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Well I'm a caver so technically I am never lost, although I do not always know where I am.
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 Then you can post your own questions or snow reports...
Then you can post your own questions or snow reports...
There's also the opportunity to share information which may ultimately save someone else. For example, Lambert posted on the other thread -

"A very sad situation.There have been lots of comments about safety on the mountain, disorientation in poor conditions etc. It always amazes me how many skiers are unaware of how to use the piste poles. Not only do they tell skiers the grading of the slope, but if you look more closely the RIGHT hand side ski pole has a wide orange band.....this helps massively with orientation in bad conditions, and I've been caught in many white outs when this information has kept me on piste. Another top tip is to ski as close to the poles as possible, if you can spot the foot of the pole then it gives some perspective. It amazes me how many skiers are not aware of the piste pole "orange strip".....so if this (rare) post by me helps to avoid just one (potential) tragedy, then I've done my job.Thanks for reading. I know this applies in France, not sure about other countries."

I agree, so many people are unaware of the difference, or if they've noticed, they don't realise the significance. I once discussed this with a BASI trainer who didn't know! The irony was I'd had an in depth conversation about this very thing with my son before we set off. We were in Switzerland with the 2 different orange tips, when were are much more used to France with just the one. As you suggested we were skiing close to the right hand long orange tip poles, and it took a few seconds to register after we'd gone through that the orange tip on the "other side" had actually been the same length! It was that which made me realise what had happened, and we stopped and were able to make our way back to the piste. Otherwise god only knows where we would have ended up.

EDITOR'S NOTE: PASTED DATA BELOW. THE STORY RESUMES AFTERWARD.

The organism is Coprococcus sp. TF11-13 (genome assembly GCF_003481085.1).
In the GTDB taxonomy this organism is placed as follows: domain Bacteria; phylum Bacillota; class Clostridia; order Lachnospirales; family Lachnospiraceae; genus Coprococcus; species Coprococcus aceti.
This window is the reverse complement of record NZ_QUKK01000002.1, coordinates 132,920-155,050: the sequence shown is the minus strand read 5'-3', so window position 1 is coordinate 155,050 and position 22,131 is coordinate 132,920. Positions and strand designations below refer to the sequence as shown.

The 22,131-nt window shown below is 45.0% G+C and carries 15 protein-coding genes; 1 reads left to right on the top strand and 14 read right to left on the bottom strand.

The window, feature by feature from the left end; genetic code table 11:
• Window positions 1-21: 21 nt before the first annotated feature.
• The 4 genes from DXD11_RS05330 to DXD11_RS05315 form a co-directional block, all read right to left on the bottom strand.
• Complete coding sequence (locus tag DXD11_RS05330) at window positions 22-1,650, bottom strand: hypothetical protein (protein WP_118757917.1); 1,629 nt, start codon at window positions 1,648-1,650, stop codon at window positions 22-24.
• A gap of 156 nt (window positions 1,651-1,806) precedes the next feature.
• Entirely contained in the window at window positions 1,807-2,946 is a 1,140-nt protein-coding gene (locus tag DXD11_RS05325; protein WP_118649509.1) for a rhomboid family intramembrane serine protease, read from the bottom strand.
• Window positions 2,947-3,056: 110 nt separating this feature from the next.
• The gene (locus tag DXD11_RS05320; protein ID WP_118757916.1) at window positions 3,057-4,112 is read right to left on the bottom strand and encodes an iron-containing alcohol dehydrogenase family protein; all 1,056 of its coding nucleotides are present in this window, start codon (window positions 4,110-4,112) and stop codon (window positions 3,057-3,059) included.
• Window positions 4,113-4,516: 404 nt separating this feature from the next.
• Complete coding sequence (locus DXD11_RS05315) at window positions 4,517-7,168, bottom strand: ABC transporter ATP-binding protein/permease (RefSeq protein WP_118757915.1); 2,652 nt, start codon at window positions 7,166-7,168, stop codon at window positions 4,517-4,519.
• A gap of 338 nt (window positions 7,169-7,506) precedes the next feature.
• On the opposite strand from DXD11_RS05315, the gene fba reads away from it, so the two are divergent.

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 After all it is free Go on u know u want to!
After all it is free Go on u know u want to!
@valais2, and others, yes I understand your rationale for the thread and appreciate any attempt to inform about safety on the mountains.
Still unsure about overt reference to what appears to be a specific current tragedy, in the original post. Family and close friends of that person in better position to judge than me. Accept thread has good intentions, timing just feels a bit soon.
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This reminds me of a trip to Grindelwald.. a group of 4 of us, 2 of which had been several years before, so we thought they'd know their way around..

First day,headed to the First area (as it was closest) and headed up to the top, on the final chairlift the cloud rolled in and couldn't see a thing.. we turned to the 2 who'd been before and asked which way to go off the top of the lift.. this was met with lots of shrugging and it was apparent they didn't have a clue..

Being the first run of the season we were a bit wobbly anyway, and there was lots of trying to stay close to poles.. I recall falling off a ledge of some sort and couldn't figure out why, Dave made a turn and faceplanted into a wall of snow.. there was lots of giggling and confusion in equal measure and eventually we descended out of the cloud into better viz..

We stayed low whilst the cloud remained and swapped stories about what we'd just done.. later in the day the cloud cleared and we headed up the same lift.. from the top we could now see that we'd been trying to ski down through the snow park Laughing
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@PeakyB, ...thanks, I do appreciate what you are saying...it's a difficult call. The family has just posted on the other thread and the other thread is now being used far less for general discussion etc, which was what I had hoped would happen. People do feel a need to engage with this in terms of their own experiences, and I just felt that this was best done on a different thread to the one dealing directly with discussion and support for the family...
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 snowHeads are a friendly bunch.
snowHeads are a friendly bunch.
@valais2, +1